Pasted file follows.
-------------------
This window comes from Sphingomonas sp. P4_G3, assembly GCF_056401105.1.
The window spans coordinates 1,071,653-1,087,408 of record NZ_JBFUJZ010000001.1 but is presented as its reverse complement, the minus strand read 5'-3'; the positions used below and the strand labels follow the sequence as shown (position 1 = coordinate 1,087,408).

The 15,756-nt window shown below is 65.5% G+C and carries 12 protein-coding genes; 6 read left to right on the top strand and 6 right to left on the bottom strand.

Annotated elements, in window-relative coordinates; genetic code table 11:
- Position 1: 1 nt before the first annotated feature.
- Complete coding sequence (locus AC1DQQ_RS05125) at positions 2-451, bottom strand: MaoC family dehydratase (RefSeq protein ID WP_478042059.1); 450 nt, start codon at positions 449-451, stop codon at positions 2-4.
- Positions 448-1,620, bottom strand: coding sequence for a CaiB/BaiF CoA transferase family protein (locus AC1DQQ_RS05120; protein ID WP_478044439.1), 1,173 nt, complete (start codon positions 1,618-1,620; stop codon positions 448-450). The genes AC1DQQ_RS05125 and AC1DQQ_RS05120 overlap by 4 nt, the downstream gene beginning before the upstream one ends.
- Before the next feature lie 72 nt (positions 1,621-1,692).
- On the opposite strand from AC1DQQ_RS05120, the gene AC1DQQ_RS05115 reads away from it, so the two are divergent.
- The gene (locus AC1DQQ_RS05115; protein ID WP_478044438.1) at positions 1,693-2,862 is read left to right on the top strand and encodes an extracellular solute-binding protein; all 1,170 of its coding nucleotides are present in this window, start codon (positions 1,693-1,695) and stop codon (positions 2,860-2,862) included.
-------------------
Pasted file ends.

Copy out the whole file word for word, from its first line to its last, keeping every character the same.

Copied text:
This window comes from Sphingomonas sp. P4_G3, assembly GCF_056401105.1.
The window spans coordinates 1,071,653-1,087,408 of record NZ_JBFUJZ010000001.1 but is presented as its reverse complement, the minus strand read 5'-3'; the positions used below and the strand labels follow the sequence as shown (position 1 = coordinate 1,087,408).

The 15,756-nt window shown below is 65.5% G+C and carries 12 protein-coding genes; 6 read left to right on the top strand and 6 right to left on the bottom strand.

Annotated elements, in window-relative coordinates; genetic code table 11:
- Position 1: 1 nt before the first annotated feature.
- Complete coding sequence (locus AC1DQQ_RS05125) at positions 2-451, bottom strand: MaoC family dehydratase (RefSeq protein ID WP_478042059.1); 450 nt, start codon at positions 449-451, stop codon at positions 2-4.
- Positions 448-1,620, bottom strand: coding sequence for a CaiB/BaiF CoA transferase family protein (locus AC1DQQ_RS05120; protein ID WP_478044439.1), 1,173 nt, complete (start codon positions 1,618-1,620; stop codon positions 448-450). The genes AC1DQQ_RS05125 and AC1DQQ_RS05120 overlap by 4 nt, the downstream gene beginning before the upstream one ends.
- Before the next feature lie 72 nt (positions 1,621-1,692).
- On the opposite strand from AC1DQQ_RS05120, the gene AC1DQQ_RS05115 reads away from it, so the two are divergent.
- The gene (locus AC1DQQ_RS05115; protein ID WP_478044438.1) at positions 1,693-2,862 is read left to right on the top strand and encodes an extracellular solute-binding protein; all 1,170 of its coding nucleotides are present in this window, start codon (positions 1,693-1,695) and stop codon (positions 2,860-2,862) included.